"It shouldn't take a crystal ball to plan new schools to accommodate the obvious rapid growth in the construction of residential units in Manhattan. Many city agencies that must approve building permits and other measures for new apartments, condominiums and co-ops are aware of the boom, so why are the folks at the Department of Education and the School Construction Authority not in the loop? Perhaps school overcrowding has become so pervasive in the city that complaints about it are falling on deaf ears at those agencies. They better start listening and doing a better job of planning because middle class families will not want to stay in any neighborhood that cannot provide good schools with adequate space for their children," said United Federation of Teachers President Randi Weingarten.

"Over the next four years, more seats in sports stadiums are projected to be built than seats in our public schools. If NYC children are going to have the opportunity to have a quality education, I hope this report will spark a wider recognition that the current system of planning - or non-planning - must be fundamentally reformed," said Leonie Haimson, executive director of Class Size Matters.

The study found that Manhattan's overcrowded elementary and middle schools are already 3,900 students over capacity overall. That means that the Department of Education's current plan for new seats - 4,300 over the next five years -- will barely be enough to relieve existing overcrowding, without any significant provision for future growth or class size reduction.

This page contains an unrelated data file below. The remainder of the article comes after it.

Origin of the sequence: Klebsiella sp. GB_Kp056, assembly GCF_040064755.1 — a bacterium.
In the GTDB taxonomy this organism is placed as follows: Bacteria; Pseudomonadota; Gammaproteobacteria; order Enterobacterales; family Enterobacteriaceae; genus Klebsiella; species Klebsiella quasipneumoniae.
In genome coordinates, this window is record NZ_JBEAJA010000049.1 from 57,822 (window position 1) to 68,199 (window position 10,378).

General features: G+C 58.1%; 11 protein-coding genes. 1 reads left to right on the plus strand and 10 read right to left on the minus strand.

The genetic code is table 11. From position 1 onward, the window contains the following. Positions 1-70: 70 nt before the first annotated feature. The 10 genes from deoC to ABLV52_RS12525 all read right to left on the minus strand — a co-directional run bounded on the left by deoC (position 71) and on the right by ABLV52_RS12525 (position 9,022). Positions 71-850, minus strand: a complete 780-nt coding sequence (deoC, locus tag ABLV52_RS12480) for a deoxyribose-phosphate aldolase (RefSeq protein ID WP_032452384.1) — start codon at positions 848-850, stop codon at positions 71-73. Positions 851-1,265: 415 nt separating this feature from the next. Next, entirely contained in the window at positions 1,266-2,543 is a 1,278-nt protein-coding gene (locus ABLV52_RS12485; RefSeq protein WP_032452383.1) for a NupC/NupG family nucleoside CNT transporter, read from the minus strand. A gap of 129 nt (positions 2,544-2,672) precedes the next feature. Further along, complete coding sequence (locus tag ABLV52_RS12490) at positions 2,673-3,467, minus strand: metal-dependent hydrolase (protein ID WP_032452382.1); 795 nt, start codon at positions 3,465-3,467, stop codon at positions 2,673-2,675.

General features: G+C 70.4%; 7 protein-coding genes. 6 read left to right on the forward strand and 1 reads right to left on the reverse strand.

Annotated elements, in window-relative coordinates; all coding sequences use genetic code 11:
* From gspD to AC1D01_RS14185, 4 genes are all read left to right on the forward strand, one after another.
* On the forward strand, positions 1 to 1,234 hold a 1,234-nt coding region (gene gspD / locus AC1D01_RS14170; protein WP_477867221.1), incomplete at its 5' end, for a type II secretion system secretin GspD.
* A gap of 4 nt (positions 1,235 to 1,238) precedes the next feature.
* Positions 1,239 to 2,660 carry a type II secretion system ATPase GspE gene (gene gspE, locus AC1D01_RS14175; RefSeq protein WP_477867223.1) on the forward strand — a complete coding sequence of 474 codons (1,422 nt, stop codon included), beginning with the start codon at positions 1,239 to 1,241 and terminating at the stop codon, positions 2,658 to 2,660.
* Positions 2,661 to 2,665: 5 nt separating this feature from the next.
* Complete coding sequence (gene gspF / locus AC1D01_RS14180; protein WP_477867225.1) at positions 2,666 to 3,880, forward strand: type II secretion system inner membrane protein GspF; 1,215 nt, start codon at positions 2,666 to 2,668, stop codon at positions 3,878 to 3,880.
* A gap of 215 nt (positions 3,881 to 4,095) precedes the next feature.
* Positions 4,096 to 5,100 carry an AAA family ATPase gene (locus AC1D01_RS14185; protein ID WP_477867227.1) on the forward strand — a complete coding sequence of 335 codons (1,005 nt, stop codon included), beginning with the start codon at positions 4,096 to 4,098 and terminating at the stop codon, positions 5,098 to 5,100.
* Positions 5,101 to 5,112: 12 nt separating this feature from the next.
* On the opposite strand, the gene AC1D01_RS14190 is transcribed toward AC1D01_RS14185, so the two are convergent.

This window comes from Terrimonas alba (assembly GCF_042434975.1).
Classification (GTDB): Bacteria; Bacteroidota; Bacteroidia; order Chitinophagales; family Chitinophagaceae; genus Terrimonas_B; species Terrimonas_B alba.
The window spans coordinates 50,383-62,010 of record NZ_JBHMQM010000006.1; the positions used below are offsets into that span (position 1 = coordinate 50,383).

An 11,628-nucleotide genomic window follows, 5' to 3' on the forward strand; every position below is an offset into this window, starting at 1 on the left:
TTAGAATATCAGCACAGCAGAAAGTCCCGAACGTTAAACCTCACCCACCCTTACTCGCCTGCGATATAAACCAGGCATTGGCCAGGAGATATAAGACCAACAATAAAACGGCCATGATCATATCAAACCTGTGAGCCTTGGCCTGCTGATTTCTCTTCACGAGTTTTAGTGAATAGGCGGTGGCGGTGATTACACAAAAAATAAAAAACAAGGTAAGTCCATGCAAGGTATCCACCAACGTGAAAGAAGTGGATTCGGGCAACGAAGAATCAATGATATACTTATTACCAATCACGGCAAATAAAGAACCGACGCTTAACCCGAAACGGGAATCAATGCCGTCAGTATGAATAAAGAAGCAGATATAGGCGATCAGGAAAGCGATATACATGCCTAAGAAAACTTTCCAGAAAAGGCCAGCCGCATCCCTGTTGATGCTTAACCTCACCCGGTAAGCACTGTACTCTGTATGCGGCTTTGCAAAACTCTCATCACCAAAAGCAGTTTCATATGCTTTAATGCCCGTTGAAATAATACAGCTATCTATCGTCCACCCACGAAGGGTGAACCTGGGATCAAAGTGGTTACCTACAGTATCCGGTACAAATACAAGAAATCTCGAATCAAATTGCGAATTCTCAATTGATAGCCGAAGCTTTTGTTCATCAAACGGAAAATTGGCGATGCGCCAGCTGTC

"By the time the City spends five years plugging the existing hole in the dam, another one will have opened up. We need to start planning for new development as it happens, rather than waiting for it to overtake us."

The Borough President has proposed a three-point plan for DOE to overhaul is school construction and planning processes so that it is adequate to serve New York's growing population:

  • The DOE and SCA must plan for growth, by developing a clear, transparent procedure for projecting and estimating the amount and location of expected new housing development.
  • The DOE and SCA must plan at the neighborhood level, rather than solely through the lens of Community School Districts.
  • Finally, this Fall, the DOE and SCA must propose a much more aggressive five-year capital plan for fiscal years 2010-2014 than was adopted for the previous five years, with enough seats to relieve existing overcrowding, plan for future growth, and reduce class size.

"New Yorkers have a reasonable expectation that they won't have to send their elementary-age children miles away to find space in a school - but the current planning and building process isn't getting the job done. With children under five the fastest growing group in Manhattan - increasing 32 percent over the past seven years -- the Department of Education has to come up with an accurate process for tracking where growth is happening, and to plan for it on neighborhood level. We also need a much more aggressive capital program that will add seats in the neighborhoods that need it most and give us the ability to lower class size for all children."

Borough President Stringer added, "With the growth we see around us - and the city's projections that we will have a million new residents in the coming decades - this is a problem that can't wait for a solution."